Re: Ancient Greek option.
"Couldn't they just put a big bronze ram on the front?"
When I saw your headline I thought you were going to suggest a really big concave mirror. It works is the sun's shining.
16449 posts • joined 16 Jun 2014
"So, not only do law enforcement not know *who* did it, they don't even know *how* they did it."
That doesn't follow. They're just not telling outsiders what they know which is reasonable. This is some external analyst trying to work it out/guessing on the basis of what is public knowledge. Just like the rest of us.
"I would hazard a guess that they have changed a procedure with regards to processing so they can stop payments or withdrawals."
Why would they stop payments? Maybe they had a means of making transfers from one Tesco A/C to another so they were routing payments through one they controlled to an external bank.
The same questions have to be answered.
Where does the data end up?
How distant is it from the system it's backing up? (A copy of the data sitting next to the server protects against a disk crash, it doesn't protect against a fire.)
How secure is it against unauthorised access?
How quickly can it be brought back to site if needed?
Above all, how often is restoration tested and with what results?
"Just don't ask me to write it down, or it will be one-way encryption."
Me too. Almost my first action after getting my grant cheque is-it-really-that-many years ago was to walk down the Strand to a typewriter shop & spend a whole tenner on a >2nd hand portable. I still have it somewhere but I think it's got woodworm - it has a wooden cover.
'The college's policy is probably due to a desire for a "one-size-fits-all" approach where esoteric chemistry files are treated the same way as payroll files.'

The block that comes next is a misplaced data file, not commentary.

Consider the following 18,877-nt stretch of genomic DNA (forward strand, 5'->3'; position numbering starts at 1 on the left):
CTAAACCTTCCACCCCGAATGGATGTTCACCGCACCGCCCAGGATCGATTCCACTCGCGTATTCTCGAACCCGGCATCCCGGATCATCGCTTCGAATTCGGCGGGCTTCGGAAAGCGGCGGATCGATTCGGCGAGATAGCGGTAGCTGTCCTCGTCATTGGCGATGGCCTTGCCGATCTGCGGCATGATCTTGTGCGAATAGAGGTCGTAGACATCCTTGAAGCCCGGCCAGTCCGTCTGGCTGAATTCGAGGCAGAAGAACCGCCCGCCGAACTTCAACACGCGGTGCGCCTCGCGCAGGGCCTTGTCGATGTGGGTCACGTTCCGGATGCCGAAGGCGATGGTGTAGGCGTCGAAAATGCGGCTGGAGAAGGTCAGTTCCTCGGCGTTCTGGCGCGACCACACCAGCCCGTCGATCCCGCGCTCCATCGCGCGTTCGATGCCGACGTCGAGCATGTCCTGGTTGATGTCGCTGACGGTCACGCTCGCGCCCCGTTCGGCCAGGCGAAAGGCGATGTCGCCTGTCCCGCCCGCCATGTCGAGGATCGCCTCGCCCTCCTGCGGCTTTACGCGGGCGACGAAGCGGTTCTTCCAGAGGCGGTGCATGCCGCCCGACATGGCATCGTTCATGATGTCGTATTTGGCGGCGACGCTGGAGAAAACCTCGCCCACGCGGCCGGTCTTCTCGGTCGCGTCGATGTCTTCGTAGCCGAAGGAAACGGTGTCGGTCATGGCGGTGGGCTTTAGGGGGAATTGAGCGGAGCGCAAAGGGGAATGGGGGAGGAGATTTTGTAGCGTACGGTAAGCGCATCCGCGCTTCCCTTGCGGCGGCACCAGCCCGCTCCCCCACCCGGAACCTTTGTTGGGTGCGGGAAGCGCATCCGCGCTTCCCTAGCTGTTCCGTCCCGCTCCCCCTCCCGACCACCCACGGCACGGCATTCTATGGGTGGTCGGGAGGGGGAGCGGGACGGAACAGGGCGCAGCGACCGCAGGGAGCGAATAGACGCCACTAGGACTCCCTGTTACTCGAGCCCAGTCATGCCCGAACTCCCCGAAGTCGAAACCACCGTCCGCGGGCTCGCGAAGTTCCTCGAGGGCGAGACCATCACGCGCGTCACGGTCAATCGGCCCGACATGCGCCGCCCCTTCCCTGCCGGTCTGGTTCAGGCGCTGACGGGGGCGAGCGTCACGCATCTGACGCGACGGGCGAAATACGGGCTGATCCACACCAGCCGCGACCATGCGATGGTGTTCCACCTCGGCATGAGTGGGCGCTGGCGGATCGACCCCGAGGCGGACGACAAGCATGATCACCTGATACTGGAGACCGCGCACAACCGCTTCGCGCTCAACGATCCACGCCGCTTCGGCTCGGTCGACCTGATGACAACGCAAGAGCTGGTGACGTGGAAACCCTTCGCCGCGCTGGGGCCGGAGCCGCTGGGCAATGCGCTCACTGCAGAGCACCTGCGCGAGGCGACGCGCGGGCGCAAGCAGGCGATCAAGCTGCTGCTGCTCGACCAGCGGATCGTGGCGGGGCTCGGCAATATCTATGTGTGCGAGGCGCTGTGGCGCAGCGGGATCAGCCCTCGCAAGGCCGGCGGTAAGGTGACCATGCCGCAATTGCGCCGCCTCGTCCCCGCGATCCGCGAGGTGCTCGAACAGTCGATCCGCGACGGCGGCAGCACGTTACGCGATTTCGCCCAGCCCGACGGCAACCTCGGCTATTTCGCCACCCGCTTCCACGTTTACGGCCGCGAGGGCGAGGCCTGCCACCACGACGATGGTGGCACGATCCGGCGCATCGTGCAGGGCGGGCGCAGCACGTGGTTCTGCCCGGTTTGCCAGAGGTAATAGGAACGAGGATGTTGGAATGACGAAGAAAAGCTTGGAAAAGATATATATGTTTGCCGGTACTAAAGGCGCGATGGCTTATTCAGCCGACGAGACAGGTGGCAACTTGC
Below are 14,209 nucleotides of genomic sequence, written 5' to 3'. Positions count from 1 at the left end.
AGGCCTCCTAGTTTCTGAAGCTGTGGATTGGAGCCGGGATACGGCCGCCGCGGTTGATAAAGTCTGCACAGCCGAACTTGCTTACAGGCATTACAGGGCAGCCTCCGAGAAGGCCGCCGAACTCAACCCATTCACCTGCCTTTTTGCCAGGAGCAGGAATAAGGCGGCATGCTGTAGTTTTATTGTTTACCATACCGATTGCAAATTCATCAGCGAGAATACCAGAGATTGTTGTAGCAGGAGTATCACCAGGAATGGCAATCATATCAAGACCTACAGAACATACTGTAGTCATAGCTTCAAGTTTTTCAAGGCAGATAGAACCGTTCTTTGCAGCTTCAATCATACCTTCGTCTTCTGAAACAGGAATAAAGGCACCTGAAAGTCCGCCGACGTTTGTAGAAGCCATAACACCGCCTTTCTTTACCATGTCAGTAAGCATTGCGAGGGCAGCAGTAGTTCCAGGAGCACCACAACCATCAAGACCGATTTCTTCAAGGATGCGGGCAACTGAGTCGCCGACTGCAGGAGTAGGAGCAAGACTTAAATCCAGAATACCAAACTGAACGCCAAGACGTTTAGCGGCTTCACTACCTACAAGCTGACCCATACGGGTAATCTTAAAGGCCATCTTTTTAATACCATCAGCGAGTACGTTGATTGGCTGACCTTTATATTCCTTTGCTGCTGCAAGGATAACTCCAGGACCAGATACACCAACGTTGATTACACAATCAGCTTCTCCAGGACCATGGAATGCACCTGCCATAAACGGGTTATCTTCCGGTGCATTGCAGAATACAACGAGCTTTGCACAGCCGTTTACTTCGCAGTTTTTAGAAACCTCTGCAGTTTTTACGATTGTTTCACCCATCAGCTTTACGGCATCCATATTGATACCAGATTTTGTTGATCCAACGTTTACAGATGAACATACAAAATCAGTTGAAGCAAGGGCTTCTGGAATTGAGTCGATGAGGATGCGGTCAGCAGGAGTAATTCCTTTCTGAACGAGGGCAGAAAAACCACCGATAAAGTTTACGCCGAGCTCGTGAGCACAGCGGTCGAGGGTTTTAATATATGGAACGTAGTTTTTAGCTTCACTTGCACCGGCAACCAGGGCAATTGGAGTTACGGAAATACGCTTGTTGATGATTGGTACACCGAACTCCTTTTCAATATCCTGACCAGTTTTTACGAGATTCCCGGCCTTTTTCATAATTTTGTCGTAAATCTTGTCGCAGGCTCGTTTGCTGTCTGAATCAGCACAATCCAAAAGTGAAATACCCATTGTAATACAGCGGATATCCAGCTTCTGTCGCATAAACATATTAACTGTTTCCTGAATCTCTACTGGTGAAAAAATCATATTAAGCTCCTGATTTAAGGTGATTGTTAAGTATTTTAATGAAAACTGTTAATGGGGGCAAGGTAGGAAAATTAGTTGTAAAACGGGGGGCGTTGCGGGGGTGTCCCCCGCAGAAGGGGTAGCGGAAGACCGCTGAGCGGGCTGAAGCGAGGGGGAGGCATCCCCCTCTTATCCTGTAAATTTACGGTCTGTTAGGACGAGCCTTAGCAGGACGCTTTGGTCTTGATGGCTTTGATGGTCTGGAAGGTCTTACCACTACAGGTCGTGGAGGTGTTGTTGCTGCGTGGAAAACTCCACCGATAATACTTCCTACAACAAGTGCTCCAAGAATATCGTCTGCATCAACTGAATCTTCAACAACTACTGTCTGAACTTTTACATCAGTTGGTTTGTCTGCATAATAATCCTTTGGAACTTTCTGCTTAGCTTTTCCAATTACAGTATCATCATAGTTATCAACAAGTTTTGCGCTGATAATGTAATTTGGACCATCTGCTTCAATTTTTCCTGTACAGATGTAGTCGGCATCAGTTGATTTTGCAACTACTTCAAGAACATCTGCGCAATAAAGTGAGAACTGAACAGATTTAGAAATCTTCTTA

This is the point. One size does not fit all and trying to lay down the law on the basis that it does it just plain wrong.
Another aspect of this is that if you're going to insist on running the backups for the payroll you whould be able to demonstrate to the payroll management that your claimed backups are actually viable. As I've written in other threads the main requirement of a sysadmin or DBA is paranoia. You'd think that after such an incident the KCL team should be thoroughly paranoid now, even if they weren't before. From what's reported here there's no evidence of that.
"a tiny ring-like structure about 10 to 20 micrometers in diameter"
On the atomic scale 10 to 20 microns is far from tiny. You're dealing with things this sort of size: http://www.psmicrographs.co.uk/_assets/uploads/hazel-pollen--corylus-avellana--80015210-l.jpg which are about 25 microns across and showing much finer structures on the surface. They're easily observable with the light microscope with the fine structure being just about at the limit of resolution.
The thinking at the time was that it was something the IR had been trying to get through for years. They finally found a Chancellor and/or Paymaster General* daft enough to fall for it. The sad thing is their successors are still falling for it.
*Don't deny Red Dawn her share of blame.
"during one of the <very senior person's> Royal Progresses round his empire."
I've been through a number of those event. The disruption they caused. All work stopped. Clear the benches so we could stand the information boards on them. Thank goodness we lost them in the fire - the boards that is; we lost the benches as well but those were replaced.
Bollocks. It's a perfectly acceptable and long established usage. It was nuppits who tried to rewrite English grammatical rules based on those of a different language who introduced the idea that it isn't. If thou thinkest it wrong then please explain why the plural version of second person pronoun and verb is now almost invariably used for the singular.
It's the sort of situation that requires ritual humiliation.
Back in the days of character terminals we had MOTD set to remind users to log out. Inevitably there were those who didn't so the message got amended with "This includes you, xxxxxx", edited each time we caught an un-logged out user's name. It was effective in a remarkably short space of time although we were eventually asked to remove the last offender's name.
Maybe this is a case for an article in a newsletter explaining how it went wrong initially and then was made many times worse by the following people sending a reply to all....
And no, they can't complain about data protection. They outed themselves themselves.